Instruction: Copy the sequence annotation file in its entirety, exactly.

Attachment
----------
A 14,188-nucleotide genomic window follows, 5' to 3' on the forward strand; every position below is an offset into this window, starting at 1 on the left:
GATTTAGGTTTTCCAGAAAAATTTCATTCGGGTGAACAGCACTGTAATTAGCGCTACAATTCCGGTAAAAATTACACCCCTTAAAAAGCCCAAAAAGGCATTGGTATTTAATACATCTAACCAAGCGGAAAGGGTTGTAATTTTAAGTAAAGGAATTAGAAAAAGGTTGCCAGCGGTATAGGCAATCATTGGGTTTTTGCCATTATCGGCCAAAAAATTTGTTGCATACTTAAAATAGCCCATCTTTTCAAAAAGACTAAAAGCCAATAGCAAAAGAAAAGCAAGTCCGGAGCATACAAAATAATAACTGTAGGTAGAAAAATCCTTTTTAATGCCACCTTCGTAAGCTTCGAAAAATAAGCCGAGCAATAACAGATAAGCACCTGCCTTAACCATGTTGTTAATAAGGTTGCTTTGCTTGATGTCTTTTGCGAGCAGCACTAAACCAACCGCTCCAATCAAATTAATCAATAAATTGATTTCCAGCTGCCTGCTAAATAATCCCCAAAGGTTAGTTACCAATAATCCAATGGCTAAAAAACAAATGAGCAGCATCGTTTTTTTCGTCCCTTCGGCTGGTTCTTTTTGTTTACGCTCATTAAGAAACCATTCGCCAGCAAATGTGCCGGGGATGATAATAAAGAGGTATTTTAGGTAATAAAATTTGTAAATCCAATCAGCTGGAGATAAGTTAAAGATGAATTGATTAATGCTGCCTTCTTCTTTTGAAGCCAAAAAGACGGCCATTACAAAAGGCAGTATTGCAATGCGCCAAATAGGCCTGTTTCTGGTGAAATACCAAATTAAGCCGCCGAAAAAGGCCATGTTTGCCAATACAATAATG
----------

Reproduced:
A 14,188-nucleotide genomic window follows, 5' to 3' on the forward strand; every position below is an offset into this window, starting at 1 on the left:
GATTTAGGTTTTCCAGAAAAATTTCATTCGGGTGAACAGCACTGTAATTAGCGCTACAATTCCGGTAAAAATTACACCCCTTAAAAAGCCCAAAAAGGCATTGGTATTTAATACATCTAACCAAGCGGAAAGGGTTGTAATTTTAAGTAAAGGAATTAGAAAAAGGTTGCCAGCGGTATAGGCAATCATTGGGTTTTTGCCATTATCGGCCAAAAAATTTGTTGCATACTTAAAATAGCCCATCTTTTCAAAAAGACTAAAAGCCAATAGCAAAAGAAAAGCAAGTCCGGAGCATACAAAATAATAACTGTAGGTAGAAAAATCCTTTTTAATGCCACCTTCGTAAGCTTCGAAAAATAAGCCGAGCAATAACAGATAAGCACCTGCCTTAACCATGTTGTTAATAAGGTTGCTTTGCTTGATGTCTTTTGCGAGCAGCACTAAACCAACCGCTCCAATCAAATTAATCAATAAATTGATTTCCAGCTGCCTGCTAAATAATCCCCAAAGGTTAGTTACCAATAATCCAATGGCTAAAAAACAAATGAGCAGCATCGTTTTTTTCGTCCCTTCGGCTGGTTCTTTTTGTTTACGCTCATTAAGAAACCATTCGCCAGCAAATGTGCCGGGGATGATAATAAAGAGGTATTTTAGGTAATAAAATTTGTAAATCCAATCAGCTGGAGATAAGTTAAAGATGAATTGATTAATGCTGCCTTCTTCTTTTGAAGCCAAAAAGACGGCCATTACAAAAGGCAGTATTGCAATGCGCCAAATAGGCCTGTTTCTGGTGAAATACCAAATTAAGCCGCCGAAAAAGGCCATGTTTGCCAATACAATAATG